Steve Fouts 06:20
I really like that, because that’s also an opening for you, as the teacher, to share how you’ve evolved, from the time you were younger to your professional life and adulthood. Has your perception of making mistakes dwindled? Are you a greater or lesser risk taker? For myself, I would say I was a lot more cautious as a younger person. I was shy, and embarrassed easily. I didn’t want to make mistakes. That was a bigger concern for me when I was younger. As I’ve gotten older, it’s gone away. I’d want to tell that to students, because that might provide some inspiration. When you’re an adolescent, you think your time in school is everything. Then, you get out in the real world and realize that all those things that seemed so important back then, have very little to do with whether you’re going to be successful. That can be inspiring for some kids, because this is a difficult age.
Dan Fouts 07:57
I would also bring in fear of public speaking. That would be the one personal experience I would share. I was afraid of making a mistake, afraid of being judged, and it kept me from public speaking. I tell my students this all the time, and then I share that I’ve probably given 17,000 public speeches since then. I’ve gotten over it. So to your point, the older you get, you see mistakes differently. That’s probably because you make so many of them that they become a part of your life, like anything else. If you can encourage kids to share some of their fears, this could lead to a very vulnerable conversation, where everybody can admit to their own human frailties. That would be really good.
Steve Fouts 08:54
Do you remember the conversation where we talked about how when you get older you start to make a distinction between the mistakes that you make, and you yourself being a failure, like your identity and your entire person being a failure. Having a sense that there’s a difference between being a failure as a person and making mistakes. I can’t remember which conversation that was, but that would fit really well here. You know, bringing that out and getting the kids to talk about that as well.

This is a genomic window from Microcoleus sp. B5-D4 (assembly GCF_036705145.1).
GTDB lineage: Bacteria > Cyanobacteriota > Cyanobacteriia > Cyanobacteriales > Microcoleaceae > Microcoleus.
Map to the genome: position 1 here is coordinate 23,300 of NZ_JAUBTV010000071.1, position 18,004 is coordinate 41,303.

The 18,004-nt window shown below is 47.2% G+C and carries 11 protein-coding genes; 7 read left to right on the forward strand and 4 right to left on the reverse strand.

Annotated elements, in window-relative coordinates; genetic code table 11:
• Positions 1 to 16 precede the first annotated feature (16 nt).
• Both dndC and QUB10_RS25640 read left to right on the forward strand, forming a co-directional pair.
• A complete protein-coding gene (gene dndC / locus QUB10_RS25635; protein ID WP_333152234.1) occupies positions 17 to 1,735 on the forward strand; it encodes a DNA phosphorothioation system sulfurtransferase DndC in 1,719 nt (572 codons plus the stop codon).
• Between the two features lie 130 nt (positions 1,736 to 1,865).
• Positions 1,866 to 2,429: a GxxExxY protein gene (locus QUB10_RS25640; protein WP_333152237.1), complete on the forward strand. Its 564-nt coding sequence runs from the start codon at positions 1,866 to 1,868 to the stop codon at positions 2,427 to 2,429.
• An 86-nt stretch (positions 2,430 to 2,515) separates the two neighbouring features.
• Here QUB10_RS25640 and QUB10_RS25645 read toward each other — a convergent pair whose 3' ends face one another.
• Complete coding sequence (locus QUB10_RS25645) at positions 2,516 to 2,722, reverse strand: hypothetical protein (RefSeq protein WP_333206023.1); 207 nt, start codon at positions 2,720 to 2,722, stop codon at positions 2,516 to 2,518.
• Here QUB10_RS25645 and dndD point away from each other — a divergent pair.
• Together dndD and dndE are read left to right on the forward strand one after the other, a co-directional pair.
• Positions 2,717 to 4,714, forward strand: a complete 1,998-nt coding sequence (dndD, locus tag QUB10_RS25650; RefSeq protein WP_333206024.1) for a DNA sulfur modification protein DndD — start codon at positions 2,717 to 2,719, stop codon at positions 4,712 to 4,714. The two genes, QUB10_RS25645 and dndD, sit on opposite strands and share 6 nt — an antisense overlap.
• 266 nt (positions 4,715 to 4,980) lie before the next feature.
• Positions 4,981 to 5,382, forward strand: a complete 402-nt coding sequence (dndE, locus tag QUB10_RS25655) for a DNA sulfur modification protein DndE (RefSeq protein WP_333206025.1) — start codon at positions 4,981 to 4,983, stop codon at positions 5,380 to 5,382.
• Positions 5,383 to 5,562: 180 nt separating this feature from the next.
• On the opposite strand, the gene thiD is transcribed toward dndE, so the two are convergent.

Dan Fouts 09:37
That conversation was with Dr. Amy Faust of McMinnville, Oregon. It was a Winston Churchill quote about success. “Success is moving from failure to failure without losing enthusiasm.”
Steve Fouts 09:53
I might not have gotten it perfect there, but it was the spirit of what you just shared. She was pointing out that you can’t associate your mistakes with your identity.
Dan Fouts 10:11
Well, I think we got the claim pretty well here. “The greatest mistake you can make in life is to be continually fearing you will make one.” Be confident. Don’t be afraid of mistakes. They’re part of our lives. Good to go. Now the counterclaim. Let’s go against this quote. There is something that is equally true about the world that the kids should bring out here. Can I give the first shot here? I think I’m gonna do it.
Steve Fouts 10:40
If you have something on your mind, then go for it.
Dan Fouts 10:42 – Counterclaim
The first thing that comes to mind is that fearing mistakes actually makes you make better mistakes.
Steve Fouts 10:56
Okay, so you just said it helps you make better mistakes. You meant, it helps you make better decisions, right?
Dan Fouts 11:03
Yes, I meant decisions.
Steve Fouts 11:06
Say that again. Fearing mistakes helps you make better decisions.
Dan Fouts 11:10
You make better decisions, when you consider mistakes that you could make. Make sure you’re careful.
Steve Fouts 11:19
Okay. Let me add something to that. Perfectionists, like Steve Jobs, want something perfect, and don’t want to leave any stone unturned. They want to do the best at something and make it as perfect as possible. You almost have to fear mistakes in a way, because if you don’t fear mistakes, you end up learning how to live with them. You end up, I think, settling for things that you otherwise wouldn’t settle for. By fearing them, that’s another motivation you can have to be a better person, artist, basketball player, football player.
Dan Fouts 12:18
I would argue that Steve Jobs did fear making mistakes. He never wanted to put out a product that would make people unhappy. He wanted approval from people, like athletes want from fans. They don’t want to let people down. I think there is a fear that leads to perfectionism. It can lead to people accomplishing amazing feats.
Steve Fouts 12:57
It’s a driver, I guess, is what we’re both saying. The quote treats fear like it’s something bad. Fearing making a mistake is something that will hamper you. It won’t help you achieve your goals. But, maybe it’s a driver that isn’t necessarily negative. What’s a good prompt for students to bring out this counterclaim and to get them to share something that makes the counterclaim true?
Dan Fouts 13:45
With juniors and seniors in high school, they could talk about college applications, and how fear motivates them to put together a really good application, so they look the best they possibly can to the colleges. A little bit of fear is a motivator to put together something important, because it might dictate the next four years of their life. Be a little bit afraid of making a mistake, because your product is going to be amazing.